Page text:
Hyde in New Zealand

Peter Hyde is our longest serving club member with a membership number of 7. He lives in Christchurch, New Zealand, which has not been a happy place recently. Late last year we contacted him to ask a few questions about Bongo ownership etc.

1) What made you buy a Ford Freda?

Versatility. We needed a wagon to haul stuff including trailers (so added a towbar) and of course our family of three kids. We also liked the idea of camping in it occasionally also – it’s unconverted. We have indeed used it a bit for camping – mainly the kids as they grew up – and have greatly appreciated how many people and/or how much stuff can be transported internally with comfort and relative ease – even without a trailer attached.

2) What type is it? Do you use it for camping or is it a run-around?

4WD diesel automatic, lifting roof, 1998 – we got it in early 2006. Our primary vehicle is a 2001 Mercedes SLK roadster, we use the van when that won’t do – which is somewhat less often now that our kids have all left home. We also loan it to visitors on occasion, most recently to some friends from France.

3) How did you find out about the Bongo Fury club?

Probably a web search – even in the early days, the club had lots of excellent content and of course really helpful forums.

4) Any notable adventures over the years?

A few 🙂

1. Early on I used to take it off-road a bit – after all, it’s a 4WD, right? 🙂 The best such trips were twice down the Rainbow station/Molesworth station track in the South Island high country – nice and high and wild in places. But there were a couple of rugged creek crossings, meaning I had to get the steering rack repaired after the second trip. After that, I limited our endeavours to unsealed roads, but not offroad tracks.

2. Soon after the Feb 2011 quake hit Christchurch, we had the misfortune to be forcibly evacuated from our home (for no good reason) late one night. So we piled our most valuable possessions – artwork, ID papers, photos, computer server etc. into the van until it was filled to the gills, and sent the kids and dog walking down the road to our overnight billet. Next morning we did a quick check and found that the cordon the police had established didn’t include our place at all! So naturally we drove right back home again. During that period, the van served in good stead several times as a beast of burden – carrying tables and whiteboards down the street to establish a an ad-hoc information post, taking supplies to suburbs in worse condition than ours, or even ferrying a young mother, bike and baby across a stream of raw sewerage that was inadvertently being pumped across the suburb’s only access road right after the local power had been reconnected.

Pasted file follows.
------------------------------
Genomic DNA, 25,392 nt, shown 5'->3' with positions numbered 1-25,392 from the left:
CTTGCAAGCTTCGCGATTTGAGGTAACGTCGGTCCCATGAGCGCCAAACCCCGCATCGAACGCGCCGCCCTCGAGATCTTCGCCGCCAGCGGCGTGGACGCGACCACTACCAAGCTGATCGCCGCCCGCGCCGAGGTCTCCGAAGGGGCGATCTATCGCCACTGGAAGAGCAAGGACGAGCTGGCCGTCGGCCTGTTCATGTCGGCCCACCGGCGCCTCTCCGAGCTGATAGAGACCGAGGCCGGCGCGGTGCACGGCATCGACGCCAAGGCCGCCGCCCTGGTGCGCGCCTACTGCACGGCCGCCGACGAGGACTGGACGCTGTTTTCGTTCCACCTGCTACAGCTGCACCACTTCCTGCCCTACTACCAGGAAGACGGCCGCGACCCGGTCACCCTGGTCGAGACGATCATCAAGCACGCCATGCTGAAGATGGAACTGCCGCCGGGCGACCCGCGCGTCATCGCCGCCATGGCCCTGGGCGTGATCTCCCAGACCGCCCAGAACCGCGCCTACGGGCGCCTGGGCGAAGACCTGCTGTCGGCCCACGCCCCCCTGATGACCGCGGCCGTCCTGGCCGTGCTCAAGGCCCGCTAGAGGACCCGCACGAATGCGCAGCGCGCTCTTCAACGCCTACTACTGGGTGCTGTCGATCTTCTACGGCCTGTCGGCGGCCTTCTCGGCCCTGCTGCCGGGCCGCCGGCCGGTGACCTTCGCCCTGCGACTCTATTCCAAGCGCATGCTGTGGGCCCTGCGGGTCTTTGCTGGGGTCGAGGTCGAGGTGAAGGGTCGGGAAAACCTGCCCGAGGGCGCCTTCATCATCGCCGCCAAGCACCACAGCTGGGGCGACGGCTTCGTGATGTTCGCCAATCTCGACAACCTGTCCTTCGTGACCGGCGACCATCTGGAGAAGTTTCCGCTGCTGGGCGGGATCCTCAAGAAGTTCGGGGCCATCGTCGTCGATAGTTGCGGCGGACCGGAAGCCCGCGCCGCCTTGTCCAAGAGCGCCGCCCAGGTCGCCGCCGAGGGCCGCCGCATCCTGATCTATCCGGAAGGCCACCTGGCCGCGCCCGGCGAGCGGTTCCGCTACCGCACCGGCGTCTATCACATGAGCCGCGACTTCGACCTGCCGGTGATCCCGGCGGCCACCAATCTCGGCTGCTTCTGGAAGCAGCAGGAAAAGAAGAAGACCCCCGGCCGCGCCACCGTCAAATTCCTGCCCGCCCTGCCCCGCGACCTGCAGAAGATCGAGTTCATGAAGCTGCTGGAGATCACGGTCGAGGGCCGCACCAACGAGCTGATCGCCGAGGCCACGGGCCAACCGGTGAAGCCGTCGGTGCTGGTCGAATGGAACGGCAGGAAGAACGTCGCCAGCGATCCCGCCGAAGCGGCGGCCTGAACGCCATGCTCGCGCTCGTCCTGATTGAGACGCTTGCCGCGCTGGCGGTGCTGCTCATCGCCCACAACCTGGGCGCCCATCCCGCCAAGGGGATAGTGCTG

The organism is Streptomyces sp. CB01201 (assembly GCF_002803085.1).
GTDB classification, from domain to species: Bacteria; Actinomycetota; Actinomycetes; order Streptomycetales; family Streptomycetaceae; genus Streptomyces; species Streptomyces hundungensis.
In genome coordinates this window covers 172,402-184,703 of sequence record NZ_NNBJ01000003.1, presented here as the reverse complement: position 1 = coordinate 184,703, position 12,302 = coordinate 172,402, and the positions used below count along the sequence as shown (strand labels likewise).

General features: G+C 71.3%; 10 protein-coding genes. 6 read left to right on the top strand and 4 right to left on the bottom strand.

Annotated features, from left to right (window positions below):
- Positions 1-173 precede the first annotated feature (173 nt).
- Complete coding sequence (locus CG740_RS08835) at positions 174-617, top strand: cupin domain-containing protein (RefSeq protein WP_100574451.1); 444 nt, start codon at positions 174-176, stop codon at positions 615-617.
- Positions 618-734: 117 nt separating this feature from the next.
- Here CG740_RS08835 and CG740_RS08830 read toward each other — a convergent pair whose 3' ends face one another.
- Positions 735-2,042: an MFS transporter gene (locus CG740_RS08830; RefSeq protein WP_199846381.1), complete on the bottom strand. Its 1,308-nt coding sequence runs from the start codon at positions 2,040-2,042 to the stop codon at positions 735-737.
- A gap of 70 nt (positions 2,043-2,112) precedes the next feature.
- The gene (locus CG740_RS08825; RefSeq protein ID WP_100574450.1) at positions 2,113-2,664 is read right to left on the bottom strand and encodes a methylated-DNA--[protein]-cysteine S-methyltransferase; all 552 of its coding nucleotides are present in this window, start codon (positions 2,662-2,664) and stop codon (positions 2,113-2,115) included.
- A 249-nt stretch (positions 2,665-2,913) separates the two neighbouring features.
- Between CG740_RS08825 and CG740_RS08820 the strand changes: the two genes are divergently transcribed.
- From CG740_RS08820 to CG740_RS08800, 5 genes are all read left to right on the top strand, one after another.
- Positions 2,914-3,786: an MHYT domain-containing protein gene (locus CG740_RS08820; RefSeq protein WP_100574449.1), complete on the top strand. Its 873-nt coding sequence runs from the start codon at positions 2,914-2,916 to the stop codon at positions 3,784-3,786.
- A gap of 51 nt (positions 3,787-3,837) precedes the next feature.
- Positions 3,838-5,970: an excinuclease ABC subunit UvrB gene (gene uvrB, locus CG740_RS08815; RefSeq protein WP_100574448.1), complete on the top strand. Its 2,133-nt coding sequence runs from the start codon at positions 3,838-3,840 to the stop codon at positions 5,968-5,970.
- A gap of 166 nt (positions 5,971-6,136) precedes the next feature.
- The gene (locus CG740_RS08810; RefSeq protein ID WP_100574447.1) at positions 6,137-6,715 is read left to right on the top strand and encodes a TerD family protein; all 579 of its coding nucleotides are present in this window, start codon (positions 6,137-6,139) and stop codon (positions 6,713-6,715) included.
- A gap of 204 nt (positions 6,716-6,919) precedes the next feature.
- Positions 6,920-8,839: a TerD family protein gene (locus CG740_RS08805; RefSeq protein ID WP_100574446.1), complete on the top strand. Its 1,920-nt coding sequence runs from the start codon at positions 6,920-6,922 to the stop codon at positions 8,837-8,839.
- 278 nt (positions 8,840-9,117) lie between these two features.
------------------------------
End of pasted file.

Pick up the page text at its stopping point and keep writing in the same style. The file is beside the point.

3. Kayak & drone transport. A whole new level of usefulness and fun arose after we bought an inflatable tandem sailing kayak in 2012 – a wonderful way to explore NZ’s lakes and rivers.
Though the fully packed kayak could (just) fit in the back of any car, with the van we could let just a bit of air out of the kayak, fold it in two and shove it in the back, meaning we could get it up and running really quickly at each new launching point. Plus we could camp out, of course.
When I started flying drones in 2014, the van made a great base of operations for all that kit too.
(Of course, I had thoughts of using the kayak as an aircraft carrier as well – but drones and water really don’t mix that well 🙂

4. Otago Rail Trail – this is a great and sometimes spectacular inland cycling route in the South Island – but although it has gentle grades – being a former railway – there are occasional hills, so… When we did the trail with two friends, we used the van to haul people plus three bikes to the top of each descent then rode down to meet the van plus driver at the next pub or cafe. After a bit of essential R&R, swap the driver out with one of the cyclists, rinse and repeat. That’s the civilised way to do it 🙂

5. Not our van at all, but a direct consequence of Bongo Fury. Back in 2010 I used the forums to offer a van swap with someone willing in the UK – we’d go and borrow their Bongo, they’d come and borrow our van. In the end, it was a one-way swap, with Chris from Huddersfield picking us total strangers up from a random bus-stop and handing me the keys to his precious Bongo (his wife said he wouldn’t even let her drive it!). The trip north into Scotland was excellent of course – apart from the bit where I carelessly left the fuel cap behind at our first stop. Even better, on our return, Chris offered to drive us to Wales, where we were meeting friends for a canal boat trip.
Unforgettable kindness.

As you’d expect, we’ve truly benefited from the Freda, which is why we are loathe to move on from it, even though it’s now a tad old and tired. The best investment I made for it was the Waeco cruise control – it was already a comfortable long-distance drive and that made things even better on long, straight South Island roads. I still do the occasional mod like converting internal lights to LED, adding a solar panel trickle charger and so on – but mostly I just use it.

5) Current state of vehicle? How long do you think you can keeop it going?

Currently it’s mildly banged about – it’s not worth fixing cosmetic stuff now – and has definitely shown signs of its age in recent years. For example, it required a new radiator and cylinder head in the past couple of years. We figured it was still worth the reinvestment, given that we still use it regularly enough, and know its capabilities and quirks.

6) Photos? (Action shots?)

Heh. You’re lucky that I have a filing system of sorts – in our travels we take tens of thousands of photos a year, including more than a few FROM the van on our many road trips to wonderful NZ scenic spots and activities. But almost none OF the van since the early days. FWIW, some such are attached.

Bongo Fury

Bongo Fury